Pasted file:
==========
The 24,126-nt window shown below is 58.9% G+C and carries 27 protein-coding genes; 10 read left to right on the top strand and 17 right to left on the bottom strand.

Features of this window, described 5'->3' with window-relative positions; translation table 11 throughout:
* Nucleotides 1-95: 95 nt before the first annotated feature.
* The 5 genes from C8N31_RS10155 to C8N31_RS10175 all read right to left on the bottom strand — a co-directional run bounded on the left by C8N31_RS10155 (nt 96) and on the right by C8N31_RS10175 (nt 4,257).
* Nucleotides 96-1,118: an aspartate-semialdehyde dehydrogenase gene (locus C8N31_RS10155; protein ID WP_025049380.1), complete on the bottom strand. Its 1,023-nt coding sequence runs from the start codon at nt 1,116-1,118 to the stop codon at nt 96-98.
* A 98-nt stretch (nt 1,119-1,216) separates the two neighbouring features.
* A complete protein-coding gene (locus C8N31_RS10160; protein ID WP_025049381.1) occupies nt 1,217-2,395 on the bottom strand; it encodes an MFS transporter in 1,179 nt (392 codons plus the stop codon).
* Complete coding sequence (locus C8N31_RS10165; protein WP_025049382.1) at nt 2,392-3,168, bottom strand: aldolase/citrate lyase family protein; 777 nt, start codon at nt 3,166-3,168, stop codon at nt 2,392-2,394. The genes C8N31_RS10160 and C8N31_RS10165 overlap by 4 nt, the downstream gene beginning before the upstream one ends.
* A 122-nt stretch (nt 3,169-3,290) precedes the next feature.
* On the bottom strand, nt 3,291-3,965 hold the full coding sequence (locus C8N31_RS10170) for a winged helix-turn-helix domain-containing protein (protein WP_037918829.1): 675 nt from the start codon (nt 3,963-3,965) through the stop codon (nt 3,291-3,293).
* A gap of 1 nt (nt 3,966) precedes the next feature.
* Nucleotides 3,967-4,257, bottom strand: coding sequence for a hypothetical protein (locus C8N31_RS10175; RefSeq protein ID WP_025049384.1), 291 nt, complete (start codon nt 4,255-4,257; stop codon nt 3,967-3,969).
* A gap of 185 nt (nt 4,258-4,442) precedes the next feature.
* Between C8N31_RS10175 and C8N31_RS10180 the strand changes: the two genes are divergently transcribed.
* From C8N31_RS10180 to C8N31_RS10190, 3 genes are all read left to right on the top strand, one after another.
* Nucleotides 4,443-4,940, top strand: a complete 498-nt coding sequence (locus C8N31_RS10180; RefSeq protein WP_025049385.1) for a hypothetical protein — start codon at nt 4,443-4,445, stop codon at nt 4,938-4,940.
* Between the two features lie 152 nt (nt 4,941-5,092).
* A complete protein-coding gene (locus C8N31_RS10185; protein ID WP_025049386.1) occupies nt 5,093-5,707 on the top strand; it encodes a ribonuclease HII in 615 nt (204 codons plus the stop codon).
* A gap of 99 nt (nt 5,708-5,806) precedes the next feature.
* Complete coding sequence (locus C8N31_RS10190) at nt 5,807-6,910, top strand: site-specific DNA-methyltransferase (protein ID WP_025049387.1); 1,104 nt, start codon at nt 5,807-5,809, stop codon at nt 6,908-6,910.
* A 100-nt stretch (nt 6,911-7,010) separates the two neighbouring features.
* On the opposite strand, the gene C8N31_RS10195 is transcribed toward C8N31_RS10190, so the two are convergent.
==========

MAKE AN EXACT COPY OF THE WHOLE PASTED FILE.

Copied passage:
The 24,126-nt window shown below is 58.9% G+C and carries 27 protein-coding genes; 10 read left to right on the top strand and 17 right to left on the bottom strand.

Features of this window, described 5'->3' with window-relative positions; translation table 11 throughout:
* Nucleotides 1-95: 95 nt before the first annotated feature.
* The 5 genes from C8N31_RS10155 to C8N31_RS10175 all read right to left on the bottom strand — a co-directional run bounded on the left by C8N31_RS10155 (nt 96) and on the right by C8N31_RS10175 (nt 4,257).
* Nucleotides 96-1,118: an aspartate-semialdehyde dehydrogenase gene (locus C8N31_RS10155; protein ID WP_025049380.1), complete on the bottom strand. Its 1,023-nt coding sequence runs from the start codon at nt 1,116-1,118 to the stop codon at nt 96-98.
* A 98-nt stretch (nt 1,119-1,216) separates the two neighbouring features.
* A complete protein-coding gene (locus C8N31_RS10160; protein ID WP_025049381.1) occupies nt 1,217-2,395 on the bottom strand; it encodes an MFS transporter in 1,179 nt (392 codons plus the stop codon).
* Complete coding sequence (locus C8N31_RS10165; protein WP_025049382.1) at nt 2,392-3,168, bottom strand: aldolase/citrate lyase family protein; 777 nt, start codon at nt 3,166-3,168, stop codon at nt 2,392-2,394. The genes C8N31_RS10160 and C8N31_RS10165 overlap by 4 nt, the downstream gene beginning before the upstream one ends.
* A 122-nt stretch (nt 3,169-3,290) precedes the next feature.
* On the bottom strand, nt 3,291-3,965 hold the full coding sequence (locus C8N31_RS10170) for a winged helix-turn-helix domain-containing protein (protein WP_037918829.1): 675 nt from the start codon (nt 3,963-3,965) through the stop codon (nt 3,291-3,293).
* A gap of 1 nt (nt 3,966) precedes the next feature.
* Nucleotides 3,967-4,257, bottom strand: coding sequence for a hypothetical protein (locus C8N31_RS10175; RefSeq protein ID WP_025049384.1), 291 nt, complete (start codon nt 4,255-4,257; stop codon nt 3,967-3,969).
* A gap of 185 nt (nt 4,258-4,442) precedes the next feature.
* Between C8N31_RS10175 and C8N31_RS10180 the strand changes: the two genes are divergently transcribed.
* From C8N31_RS10180 to C8N31_RS10190, 3 genes are all read left to right on the top strand, one after another.
* Nucleotides 4,443-4,940, top strand: a complete 498-nt coding sequence (locus C8N31_RS10180; RefSeq protein WP_025049385.1) for a hypothetical protein — start codon at nt 4,443-4,445, stop codon at nt 4,938-4,940.
* Between the two features lie 152 nt (nt 4,941-5,092).
* A complete protein-coding gene (locus C8N31_RS10185; protein ID WP_025049386.1) occupies nt 5,093-5,707 on the top strand; it encodes a ribonuclease HII in 615 nt (204 codons plus the stop codon).
* A gap of 99 nt (nt 5,708-5,806) precedes the next feature.
* Complete coding sequence (locus C8N31_RS10190) at nt 5,807-6,910, top strand: site-specific DNA-methyltransferase (protein ID WP_025049387.1); 1,104 nt, start codon at nt 5,807-5,809, stop codon at nt 6,908-6,910.
* A 100-nt stretch (nt 6,911-7,010) separates the two neighbouring features.
* On the opposite strand, the gene C8N31_RS10195 is transcribed toward C8N31_RS10190, so the two are convergent.